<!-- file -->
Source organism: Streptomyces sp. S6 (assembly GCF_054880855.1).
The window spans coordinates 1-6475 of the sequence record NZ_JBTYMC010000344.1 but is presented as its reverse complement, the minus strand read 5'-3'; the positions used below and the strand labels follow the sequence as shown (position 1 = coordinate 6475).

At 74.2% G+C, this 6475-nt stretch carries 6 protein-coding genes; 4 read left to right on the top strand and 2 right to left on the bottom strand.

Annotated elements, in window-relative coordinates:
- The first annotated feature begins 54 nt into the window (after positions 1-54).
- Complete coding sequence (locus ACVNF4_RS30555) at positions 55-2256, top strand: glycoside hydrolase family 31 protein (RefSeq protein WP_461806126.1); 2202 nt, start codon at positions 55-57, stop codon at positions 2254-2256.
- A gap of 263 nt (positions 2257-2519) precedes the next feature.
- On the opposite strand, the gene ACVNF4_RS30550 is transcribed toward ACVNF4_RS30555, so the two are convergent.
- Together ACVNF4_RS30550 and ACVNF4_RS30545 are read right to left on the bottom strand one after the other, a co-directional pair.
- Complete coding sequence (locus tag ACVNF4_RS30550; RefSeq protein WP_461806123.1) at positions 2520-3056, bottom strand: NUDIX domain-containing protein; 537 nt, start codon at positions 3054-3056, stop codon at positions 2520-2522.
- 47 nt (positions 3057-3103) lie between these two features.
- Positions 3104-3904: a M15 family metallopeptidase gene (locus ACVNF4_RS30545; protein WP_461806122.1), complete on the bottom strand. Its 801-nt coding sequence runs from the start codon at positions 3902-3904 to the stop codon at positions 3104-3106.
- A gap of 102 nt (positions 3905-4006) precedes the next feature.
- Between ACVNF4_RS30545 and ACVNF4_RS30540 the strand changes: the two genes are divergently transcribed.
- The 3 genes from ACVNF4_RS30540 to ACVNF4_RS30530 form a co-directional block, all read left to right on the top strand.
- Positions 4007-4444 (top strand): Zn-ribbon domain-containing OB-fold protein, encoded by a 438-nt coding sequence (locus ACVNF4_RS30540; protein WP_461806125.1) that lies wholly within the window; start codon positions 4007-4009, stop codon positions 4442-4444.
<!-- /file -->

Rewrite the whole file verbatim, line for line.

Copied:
Source organism: Streptomyces sp. S6 (assembly GCF_054880855.1).
The window spans coordinates 1-6475 of the sequence record NZ_JBTYMC010000344.1 but is presented as its reverse complement, the minus strand read 5'-3'; the positions used below and the strand labels follow the sequence as shown (position 1 = coordinate 6475).

At 74.2% G+C, this 6475-nt stretch carries 6 protein-coding genes; 4 read left to right on the top strand and 2 right to left on the bottom strand.

Annotated elements, in window-relative coordinates:
- The first annotated feature begins 54 nt into the window (after positions 1-54).
- Complete coding sequence (locus ACVNF4_RS30555) at positions 55-2256, top strand: glycoside hydrolase family 31 protein (RefSeq protein WP_461806126.1); 2202 nt, start codon at positions 55-57, stop codon at positions 2254-2256.
- A gap of 263 nt (positions 2257-2519) precedes the next feature.
- On the opposite strand, the gene ACVNF4_RS30550 is transcribed toward ACVNF4_RS30555, so the two are convergent.
- Together ACVNF4_RS30550 and ACVNF4_RS30545 are read right to left on the bottom strand one after the other, a co-directional pair.
- Complete coding sequence (locus tag ACVNF4_RS30550; RefSeq protein WP_461806123.1) at positions 2520-3056, bottom strand: NUDIX domain-containing protein; 537 nt, start codon at positions 3054-3056, stop codon at positions 2520-2522.
- 47 nt (positions 3057-3103) lie between these two features.
- Positions 3104-3904: a M15 family metallopeptidase gene (locus ACVNF4_RS30545; protein WP_461806122.1), complete on the bottom strand. Its 801-nt coding sequence runs from the start codon at positions 3902-3904 to the stop codon at positions 3104-3106.
- A gap of 102 nt (positions 3905-4006) precedes the next feature.
- Between ACVNF4_RS30545 and ACVNF4_RS30540 the strand changes: the two genes are divergently transcribed.
- The 3 genes from ACVNF4_RS30540 to ACVNF4_RS30530 form a co-directional block, all read left to right on the top strand.
- Positions 4007-4444 (top strand): Zn-ribbon domain-containing OB-fold protein, encoded by a 438-nt coding sequence (locus ACVNF4_RS30540; protein WP_461806125.1) that lies wholly within the window; start codon positions 4007-4009, stop codon positions 4442-4444.